The US government are a crime syndicate, a veritable mafioso family. The current Don, quite literally, Donald Trump, The Don, is a conman at all levels. Some forget that conman is short for confidence man. About a quarter of the eligible voters had confidence in him–or at the least had more confidence in him than in his rival.

The US don’t have a vote of no confidence, but the impeachment process may serve as a worst case proxy. Watching the news, much f the political theatre and grandstanding revolves around the issue of character. It all sounds so tidy. A particular legal defence tactic is to impugn character. He’s got character; she doesn’t. One can’t trust that bloke even though he’s in a position presumably predicated on this character thing.

Character is a quaint notion, remnant of specious Virtue Ethics. The warring families–let’s call them Republicans and Democrats–attempt to secure the moral high ground by making a claim on the impeccability of their character pedigree. But what is character?

Character is another weasel word mired in cultural relativism. Essentially, it’s an asymptotic function wherein a person approaches some archetypal ‘good life’, as in eudaimonia. In the end, it suffers the fate of a no true Scotsman logical fallacy.

Criminal Conservatism

A few years ago, I shared with a colleague that I had noticed that my high school classmates who seemed to be the most non-conformist (or perhaps the most anti-authoritarian), the ones most likely to have abused drugs and alcohol and most likely to criticise the Man, have by and large become extremely conservative on the political spectrum. Most are card-carrying Republicans, and dreaded low-information voters, continuing the trend of low-information acquisition and processing. He said that he had noticed a similar trend.

I still keep in contact with some some old mates who are Conservative Republicans, but who were high-information consumers then and still, so I am not saying that all Conservatives are low-information people.

A man who is not a Liberal at sixteen has no heart; a man who is not a Conservative at sixty has no head.

—Benjamin Disraeli (Misattributed)

The past couple of years, in a sort of nod to Bukowski, I’ve been researching or circulating among the underbelly of the United States, the veritable dalit-class comprised of drug dealers and users, pimps, prostitutes, and thieves. And I’ve noticed the same trend. These people might fear or hate the police and the system, and they may not vote or even be high-information seekers, but they seem to have a marked propensity to Conservatism. I admit that this is anecdotal and rife with confirmation bias, but this is my observation.

To broad brush any group into some monolith is always a fools errand and missing dimensional nuance, but the general direction holds. In my observation, these people are very black & white, and they want to see law & order (as much as they want to avoid its glance). They are interested in fairness, and call out being beat, as in being shorted in a drug deal or overpay at the grocery store–the same grocery store from which they just shoplifted.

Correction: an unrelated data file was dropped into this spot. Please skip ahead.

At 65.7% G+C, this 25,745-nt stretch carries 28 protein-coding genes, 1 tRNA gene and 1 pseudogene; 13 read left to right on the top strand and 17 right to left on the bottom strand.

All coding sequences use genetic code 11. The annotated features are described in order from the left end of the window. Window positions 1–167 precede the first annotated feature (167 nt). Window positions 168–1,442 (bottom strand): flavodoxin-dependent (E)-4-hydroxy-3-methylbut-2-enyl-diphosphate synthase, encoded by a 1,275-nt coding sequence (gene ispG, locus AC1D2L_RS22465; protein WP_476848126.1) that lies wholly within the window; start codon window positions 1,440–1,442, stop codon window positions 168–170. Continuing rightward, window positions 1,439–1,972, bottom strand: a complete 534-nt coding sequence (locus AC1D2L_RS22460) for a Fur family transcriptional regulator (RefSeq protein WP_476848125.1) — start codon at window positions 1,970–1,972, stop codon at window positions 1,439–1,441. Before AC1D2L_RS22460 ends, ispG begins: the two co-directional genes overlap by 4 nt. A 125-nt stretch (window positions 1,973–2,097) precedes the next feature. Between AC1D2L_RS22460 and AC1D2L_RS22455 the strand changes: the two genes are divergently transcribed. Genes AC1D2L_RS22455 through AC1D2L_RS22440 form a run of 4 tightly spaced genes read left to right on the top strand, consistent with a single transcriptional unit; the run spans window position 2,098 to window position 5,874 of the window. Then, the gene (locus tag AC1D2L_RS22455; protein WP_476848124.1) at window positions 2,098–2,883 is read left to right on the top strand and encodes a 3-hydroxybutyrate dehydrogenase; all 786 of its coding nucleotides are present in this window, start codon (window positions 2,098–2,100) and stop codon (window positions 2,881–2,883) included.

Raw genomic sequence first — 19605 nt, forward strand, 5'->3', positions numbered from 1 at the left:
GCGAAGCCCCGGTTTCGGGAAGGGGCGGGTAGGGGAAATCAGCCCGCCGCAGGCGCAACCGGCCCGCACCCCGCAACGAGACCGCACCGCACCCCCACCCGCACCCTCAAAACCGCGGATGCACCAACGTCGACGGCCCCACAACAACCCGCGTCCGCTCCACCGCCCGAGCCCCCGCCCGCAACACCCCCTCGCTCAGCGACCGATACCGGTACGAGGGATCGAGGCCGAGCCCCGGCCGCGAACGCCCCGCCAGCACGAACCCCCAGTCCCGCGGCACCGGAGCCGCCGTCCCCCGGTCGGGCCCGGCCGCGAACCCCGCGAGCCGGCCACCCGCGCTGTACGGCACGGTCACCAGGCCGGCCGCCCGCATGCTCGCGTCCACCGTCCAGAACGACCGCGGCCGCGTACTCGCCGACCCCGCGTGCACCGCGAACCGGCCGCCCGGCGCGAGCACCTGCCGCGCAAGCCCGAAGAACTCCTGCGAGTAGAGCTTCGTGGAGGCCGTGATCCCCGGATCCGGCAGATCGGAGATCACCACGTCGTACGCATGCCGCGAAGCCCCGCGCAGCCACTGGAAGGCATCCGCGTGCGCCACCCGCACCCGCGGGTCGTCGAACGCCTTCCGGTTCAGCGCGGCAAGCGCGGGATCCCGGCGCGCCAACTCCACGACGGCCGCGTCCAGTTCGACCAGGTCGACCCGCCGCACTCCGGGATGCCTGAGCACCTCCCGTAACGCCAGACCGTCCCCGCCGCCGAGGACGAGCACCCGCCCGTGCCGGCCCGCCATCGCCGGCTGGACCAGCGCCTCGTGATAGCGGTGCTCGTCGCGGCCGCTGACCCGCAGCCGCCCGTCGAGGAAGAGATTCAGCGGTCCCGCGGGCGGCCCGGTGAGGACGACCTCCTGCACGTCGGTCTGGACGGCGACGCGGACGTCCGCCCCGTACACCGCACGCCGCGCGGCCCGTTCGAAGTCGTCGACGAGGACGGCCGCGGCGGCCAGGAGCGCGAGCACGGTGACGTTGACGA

When they see a news story, ‘That bank robber deserved to get caught’ would not be an unexpected response. Even if they got caught, they might voice that they deserved it. The received sentence might be a different story.

I am not sure why this shift from anti-establishment to hyper establishment happens. I’ve also noticed that even if they dislike the particular people serving government roles, they still feel that the abstract concepts of government, democracy, capitalism, and market systems make sense, if only the particular instance is not great.

One reaction I had is that some of these people feel that the transgressions of their youth might have been avoided only if there were more discipline, and so they support this construct for the benefit of future generations, who, as embodied in Millennials, are soft and lack respect for authority.

I’d recently re-discovered a Bill Moyers interview with moral psychologist Jonathan Haidt, and there is some relationship. And whilst I could critique some of Haidt’s accepted metanarrative relative to society, his points are valid within the constraints of this narrative.

The video is almost an hour long and was produced in 2012, it is a worthwhile endeavour to watch.

I am wondering if anyone else has seen this trend or who has experienced a contrary trend. Extra points for an explanation or supporting research.

Cover image: Sean Penn, excerpt from Fast Times at Ridgemont High, and Brett Cavanaugh, SCOTUS and posterboy Conservative hack

The Problem of Rape

Last week, Motherboard published the full email thread in which Stallman wrote that the “most plausible scenario” is that Epstein’s underage victims in his campaign of trafficking were “entirely willing.” Stallman also argued about the definition of “rape” and whether the term applies to the victims.

When someone else in the email thread pointed out that victim Virginia Giuffre, who was 17 when she was forced to have sex with AI pioneer Marvin Minsky, Stallman said “it is morally absurd to define ‘rape’ in a way that depends on minor details such as which country it was in or whether the victim was 18 years old or 17.”

Vice.com

Richard Stallman resigned from several positions after these comments were surfaced.

The United States have a communication problem that transcends their petty polar politics, and this issue extends to the West.

The conversation around rape and Julian Assange became an issue based on Sweden’s characterisation of the crime as they see it, but this is different.